Many organizations go through a digital transformation to the cloud. As attackers use the on-premises environment as a stepping-stone to the cloud, as long as you have an on-premises environment, please use Microsoft Defender for Identity to protect your organization. Since Microsoft Defender for Identity leverages on Windows events, always enable auditing to be sure Microsoft Defender for Identity detects all attacks.

Microsoft Workload Identities Leaked Credentials

Microsoft Workload Identities Leaked Credentials

Microsoft announced four new detections in Azure Active Directory Identity Protection last month. One of the four detections is “Workload Identities Leaked Credentials.” During a Microsoft webinar where I demonstrated this new feature in Microsoft Identity Protection, multiple people requested the tool I created, so I decided to release it.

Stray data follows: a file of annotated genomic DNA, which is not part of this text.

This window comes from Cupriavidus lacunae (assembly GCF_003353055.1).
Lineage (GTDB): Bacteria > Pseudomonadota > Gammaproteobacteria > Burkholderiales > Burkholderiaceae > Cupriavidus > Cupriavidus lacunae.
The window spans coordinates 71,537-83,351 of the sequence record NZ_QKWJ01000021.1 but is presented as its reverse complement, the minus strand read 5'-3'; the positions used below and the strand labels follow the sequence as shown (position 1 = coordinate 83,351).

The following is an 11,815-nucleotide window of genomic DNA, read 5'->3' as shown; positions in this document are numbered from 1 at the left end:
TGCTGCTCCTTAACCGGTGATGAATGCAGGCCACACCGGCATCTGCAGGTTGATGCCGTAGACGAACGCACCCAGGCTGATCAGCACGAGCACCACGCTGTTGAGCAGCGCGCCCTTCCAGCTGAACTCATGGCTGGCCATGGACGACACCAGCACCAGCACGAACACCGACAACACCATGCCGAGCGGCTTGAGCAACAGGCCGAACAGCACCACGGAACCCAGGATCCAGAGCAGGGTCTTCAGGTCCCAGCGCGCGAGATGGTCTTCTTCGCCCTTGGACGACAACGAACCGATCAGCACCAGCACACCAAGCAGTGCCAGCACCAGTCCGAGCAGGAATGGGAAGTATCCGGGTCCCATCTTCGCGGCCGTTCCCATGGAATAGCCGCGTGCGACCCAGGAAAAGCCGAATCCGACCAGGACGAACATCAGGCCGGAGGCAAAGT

This blog post will briefly explain the new Workload Identities Leaked Credentials detection and link to a tool I created to scan GitHub repositories for leaked credentials, specifically AadSecrets using the GitHub API requested by some people during a webinar.

Workload Identities Leaked Credentials

Azure Active Directory Identity Protection is a risk-based feature to protect identities in the cloud based on many indicators (atypical travel, malware-linked IP address, and many more). Conditional Access uses these detections to prevent an identity from accessing cloud services based on risk classifications. Using Azure Active Directory Identity Protection makes it possible to mitigate an attack within seconds due to an automated response.

Image 1: Conditional Access Workload Identities

Note: Conditional Access policies, at their simplest, are if-then statements. If a user wants to access a resource, they must complete an action. An action is forcing the user to use Multi-Factor Authentication or forced to change their password.